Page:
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Mattis Scorches Biden

Joe Biden Iraq
No one should ever mistake General and former Secretary of Defense James Mattis for a movement conservative. General Mattis was and is a member of the military establishment and rose to four-star rank during the Obama era, and the doughty old warrior’s reputation for truth-telling and integrity were probably why he was unceremoniously fired by Obama.

In an NPR interview pitching his new book Call Sign Chaos: Learning to Lead, Mattis appeared to take direct aim at the mentality displayed by Biden in Iraq: "You may want a war over. You may declare it over. You may even try to walk away from it. But the bottom line is the enemy gets a vote, as we say in the military."

As vice president, Biden was tasked by President Barack Obama with overseeing Iraq policy. In his new book, Mattis argues that Biden was "indifferent" to the consequences of complete withdrawal - consequences that included "tens of thousands of casualties, plus untold misery for millions of innocents," as well as the kidnapping and beheading of westerners, and horrific terrorist attacks across the world.

"He wanted our forces out of Iraq," Mattis wrote. “Whatever path led there fastest, he favored. He exuded the confidence of a man whose mind was made up, perhaps even indifferent to considering the consequences were he judging the situation incorrectly."

Mattis all but accuses Biden, the 2020 Democratic front-runner, of fueling the rise of ISIS by insisting on the total withdrawal of U.S. troops in Iraq.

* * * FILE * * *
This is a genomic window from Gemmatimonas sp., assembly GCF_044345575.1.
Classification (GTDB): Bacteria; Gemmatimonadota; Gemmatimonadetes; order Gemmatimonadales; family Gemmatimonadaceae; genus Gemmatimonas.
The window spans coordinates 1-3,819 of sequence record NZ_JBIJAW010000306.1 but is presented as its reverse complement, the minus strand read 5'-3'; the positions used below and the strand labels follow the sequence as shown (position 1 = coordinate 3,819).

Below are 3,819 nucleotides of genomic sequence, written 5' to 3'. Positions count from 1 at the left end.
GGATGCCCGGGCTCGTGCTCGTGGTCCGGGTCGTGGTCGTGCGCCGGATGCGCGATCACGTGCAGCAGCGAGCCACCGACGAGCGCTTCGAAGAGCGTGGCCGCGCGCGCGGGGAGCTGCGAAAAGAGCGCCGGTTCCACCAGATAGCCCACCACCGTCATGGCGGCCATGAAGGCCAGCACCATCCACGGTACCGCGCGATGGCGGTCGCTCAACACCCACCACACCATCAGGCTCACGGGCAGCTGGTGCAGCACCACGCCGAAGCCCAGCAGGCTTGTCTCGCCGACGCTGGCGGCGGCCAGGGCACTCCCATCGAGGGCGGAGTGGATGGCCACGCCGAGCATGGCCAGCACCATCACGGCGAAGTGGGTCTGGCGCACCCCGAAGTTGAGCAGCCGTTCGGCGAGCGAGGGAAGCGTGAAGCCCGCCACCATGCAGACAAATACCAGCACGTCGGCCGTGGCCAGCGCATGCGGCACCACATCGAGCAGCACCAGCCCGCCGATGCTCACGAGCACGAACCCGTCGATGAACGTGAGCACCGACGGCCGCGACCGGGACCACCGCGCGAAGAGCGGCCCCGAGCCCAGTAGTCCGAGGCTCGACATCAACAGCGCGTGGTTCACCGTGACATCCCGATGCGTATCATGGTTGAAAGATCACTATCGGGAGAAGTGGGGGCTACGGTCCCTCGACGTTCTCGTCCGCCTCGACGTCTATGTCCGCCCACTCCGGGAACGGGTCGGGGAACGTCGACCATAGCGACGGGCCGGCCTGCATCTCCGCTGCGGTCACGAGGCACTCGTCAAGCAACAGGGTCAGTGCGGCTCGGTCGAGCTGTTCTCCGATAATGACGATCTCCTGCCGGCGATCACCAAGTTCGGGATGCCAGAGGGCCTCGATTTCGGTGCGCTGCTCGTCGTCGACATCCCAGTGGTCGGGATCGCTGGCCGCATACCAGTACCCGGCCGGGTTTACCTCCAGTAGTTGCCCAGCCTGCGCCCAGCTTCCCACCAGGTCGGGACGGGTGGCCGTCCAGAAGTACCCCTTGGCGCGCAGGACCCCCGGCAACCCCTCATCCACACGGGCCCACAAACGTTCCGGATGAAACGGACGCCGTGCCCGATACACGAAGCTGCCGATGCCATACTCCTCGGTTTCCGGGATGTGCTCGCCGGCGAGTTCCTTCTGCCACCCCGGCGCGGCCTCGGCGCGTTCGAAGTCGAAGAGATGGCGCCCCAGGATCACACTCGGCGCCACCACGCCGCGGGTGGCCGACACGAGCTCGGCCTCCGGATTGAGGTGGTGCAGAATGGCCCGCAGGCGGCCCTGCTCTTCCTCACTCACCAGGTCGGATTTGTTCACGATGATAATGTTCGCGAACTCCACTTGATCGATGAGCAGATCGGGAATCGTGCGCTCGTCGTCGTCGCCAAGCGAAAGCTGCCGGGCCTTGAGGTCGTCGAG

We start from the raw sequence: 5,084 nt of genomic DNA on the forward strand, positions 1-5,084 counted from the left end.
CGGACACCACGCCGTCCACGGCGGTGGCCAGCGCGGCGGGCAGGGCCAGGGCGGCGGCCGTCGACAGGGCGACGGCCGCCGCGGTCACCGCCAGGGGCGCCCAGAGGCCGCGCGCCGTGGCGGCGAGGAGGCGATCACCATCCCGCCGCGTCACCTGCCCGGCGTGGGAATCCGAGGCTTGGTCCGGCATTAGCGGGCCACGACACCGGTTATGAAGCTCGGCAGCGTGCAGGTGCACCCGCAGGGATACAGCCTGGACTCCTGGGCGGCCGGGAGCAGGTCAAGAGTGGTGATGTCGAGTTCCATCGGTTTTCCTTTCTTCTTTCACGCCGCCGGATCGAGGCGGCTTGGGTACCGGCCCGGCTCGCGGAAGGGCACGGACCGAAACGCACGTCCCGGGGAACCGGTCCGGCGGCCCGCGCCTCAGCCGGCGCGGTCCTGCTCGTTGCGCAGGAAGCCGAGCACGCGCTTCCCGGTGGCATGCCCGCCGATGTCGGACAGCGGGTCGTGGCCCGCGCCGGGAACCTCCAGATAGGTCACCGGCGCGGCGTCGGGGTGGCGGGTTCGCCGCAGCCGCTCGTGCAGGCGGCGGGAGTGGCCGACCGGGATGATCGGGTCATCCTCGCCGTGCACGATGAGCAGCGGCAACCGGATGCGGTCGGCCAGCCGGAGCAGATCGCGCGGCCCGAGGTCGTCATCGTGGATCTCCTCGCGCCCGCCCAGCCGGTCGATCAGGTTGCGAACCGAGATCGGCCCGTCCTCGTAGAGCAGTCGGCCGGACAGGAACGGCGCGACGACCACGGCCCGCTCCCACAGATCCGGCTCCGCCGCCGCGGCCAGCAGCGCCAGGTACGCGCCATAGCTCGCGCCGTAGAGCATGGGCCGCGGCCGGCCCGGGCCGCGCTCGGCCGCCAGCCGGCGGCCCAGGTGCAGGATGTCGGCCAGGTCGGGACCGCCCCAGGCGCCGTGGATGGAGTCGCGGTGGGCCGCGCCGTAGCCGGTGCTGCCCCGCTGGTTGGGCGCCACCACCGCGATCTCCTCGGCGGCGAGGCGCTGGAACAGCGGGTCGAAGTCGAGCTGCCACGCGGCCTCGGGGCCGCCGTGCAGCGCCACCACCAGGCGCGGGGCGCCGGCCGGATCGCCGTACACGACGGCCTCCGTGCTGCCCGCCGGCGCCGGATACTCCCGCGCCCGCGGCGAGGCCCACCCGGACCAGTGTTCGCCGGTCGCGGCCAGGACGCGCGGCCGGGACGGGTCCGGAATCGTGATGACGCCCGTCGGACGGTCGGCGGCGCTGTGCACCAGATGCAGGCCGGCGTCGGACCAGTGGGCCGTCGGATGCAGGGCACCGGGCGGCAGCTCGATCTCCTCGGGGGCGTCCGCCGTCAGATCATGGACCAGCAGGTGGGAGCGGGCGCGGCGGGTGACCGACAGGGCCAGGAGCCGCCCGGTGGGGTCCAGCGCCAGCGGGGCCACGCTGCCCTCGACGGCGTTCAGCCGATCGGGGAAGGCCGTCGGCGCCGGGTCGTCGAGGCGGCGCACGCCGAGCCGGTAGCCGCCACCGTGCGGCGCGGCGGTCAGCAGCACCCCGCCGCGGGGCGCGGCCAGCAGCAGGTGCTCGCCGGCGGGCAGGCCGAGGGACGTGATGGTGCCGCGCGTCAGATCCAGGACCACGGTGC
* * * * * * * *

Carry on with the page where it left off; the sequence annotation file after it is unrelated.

The U.S. pulled out its forces from Iraq in 2011, despite warnings from Mattis that this would be folly. At the time, Mattis was head of Central Command, overseeing the wars in Iraq and Afghanistan. Obama sent forces back to Iraq in 2014 after the Islamic State seized parts of the country.

"All this was predicted — and preventable," Mattis writes in his book, which went on sale yesterday.

According to transcripts reported by Caitlin Yilek of the Washington Examiner, Mattis writes extensively in his new book about Biden's role in creating the conditions for the rise of ISIS.

In a chapter entitled "Snatching Defeat From The Jaws of Victory," Mattis explains about how he wanted the U.S. to keep at least a small force in Iraq rather than pull out completely but "beginning with President Bush and continuing through the Obama administration, the White House was set on a total troop withdrawal, for political reasons. I argued strongly that any vacuum left in our wake would be filled by Sunni terrorists and Iran."

By 2010 the U.S.-led coalition had “at last succeeded in establishing a fragile stability” in Iraq, largely as a result of former President George W. Bush's troop surge of 2007. The Obama administration was dealing with Iraqi premier Nouri al-Maliki, a Shiite who had built close ties with Iran during his years opposing Saddam Hussein, who presided over a Sunni-dominated Iraq.